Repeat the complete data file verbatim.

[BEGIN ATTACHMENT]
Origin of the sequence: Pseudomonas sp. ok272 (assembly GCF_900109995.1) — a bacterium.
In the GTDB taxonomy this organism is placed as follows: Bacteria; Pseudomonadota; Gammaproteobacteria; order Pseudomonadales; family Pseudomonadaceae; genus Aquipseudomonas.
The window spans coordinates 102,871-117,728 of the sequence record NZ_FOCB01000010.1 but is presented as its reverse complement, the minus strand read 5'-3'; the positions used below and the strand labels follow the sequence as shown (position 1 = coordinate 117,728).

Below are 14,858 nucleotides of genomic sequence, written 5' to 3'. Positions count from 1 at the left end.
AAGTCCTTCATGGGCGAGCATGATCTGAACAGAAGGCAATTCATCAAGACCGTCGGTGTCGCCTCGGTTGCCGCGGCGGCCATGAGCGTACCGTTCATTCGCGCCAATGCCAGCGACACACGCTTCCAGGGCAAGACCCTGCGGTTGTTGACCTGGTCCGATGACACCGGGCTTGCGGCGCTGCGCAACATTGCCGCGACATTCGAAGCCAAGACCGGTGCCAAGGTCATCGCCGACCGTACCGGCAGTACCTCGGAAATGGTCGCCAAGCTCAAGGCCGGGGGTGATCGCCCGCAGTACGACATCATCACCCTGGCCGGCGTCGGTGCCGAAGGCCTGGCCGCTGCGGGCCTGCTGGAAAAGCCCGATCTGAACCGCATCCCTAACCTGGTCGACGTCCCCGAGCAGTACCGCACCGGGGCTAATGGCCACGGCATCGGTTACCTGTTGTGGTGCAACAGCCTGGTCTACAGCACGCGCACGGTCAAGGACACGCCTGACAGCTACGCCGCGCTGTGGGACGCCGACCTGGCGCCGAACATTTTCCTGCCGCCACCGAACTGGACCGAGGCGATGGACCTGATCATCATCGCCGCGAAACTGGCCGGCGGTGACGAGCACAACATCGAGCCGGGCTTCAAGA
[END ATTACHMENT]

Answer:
Origin of the sequence: Pseudomonas sp. ok272 (assembly GCF_900109995.1) — a bacterium.
In the GTDB taxonomy this organism is placed as follows: Bacteria; Pseudomonadota; Gammaproteobacteria; order Pseudomonadales; family Pseudomonadaceae; genus Aquipseudomonas.
The window spans coordinates 102,871-117,728 of the sequence record NZ_FOCB01000010.1 but is presented as its reverse complement, the minus strand read 5'-3'; the positions used below and the strand labels follow the sequence as shown (position 1 = coordinate 117,728).

Below are 14,858 nucleotides of genomic sequence, written 5' to 3'. Positions count from 1 at the left end.
AAGTCCTTCATGGGCGAGCATGATCTGAACAGAAGGCAATTCATCAAGACCGTCGGTGTCGCCTCGGTTGCCGCGGCGGCCATGAGCGTACCGTTCATTCGCGCCAATGCCAGCGACACACGCTTCCAGGGCAAGACCCTGCGGTTGTTGACCTGGTCCGATGACACCGGGCTTGCGGCGCTGCGCAACATTGCCGCGACATTCGAAGCCAAGACCGGTGCCAAGGTCATCGCCGACCGTACCGGCAGTACCTCGGAAATGGTCGCCAAGCTCAAGGCCGGGGGTGATCGCCCGCAGTACGACATCATCACCCTGGCCGGCGTCGGTGCCGAAGGCCTGGCCGCTGCGGGCCTGCTGGAAAAGCCCGATCTGAACCGCATCCCTAACCTGGTCGACGTCCCCGAGCAGTACCGCACCGGGGCTAATGGCCACGGCATCGGTTACCTGTTGTGGTGCAACAGCCTGGTCTACAGCACGCGCACGGTCAAGGACACGCCTGACAGCTACGCCGCGCTGTGGGACGCCGACCTGGCGCCGAACATTTTCCTGCCGCCACCGAACTGGACCGAGGCGATGGACCTGATCATCATCGCCGCGAAACTGGCCGGCGGTGACGAGCACAACATCGAGCCGGGCTTCAAGA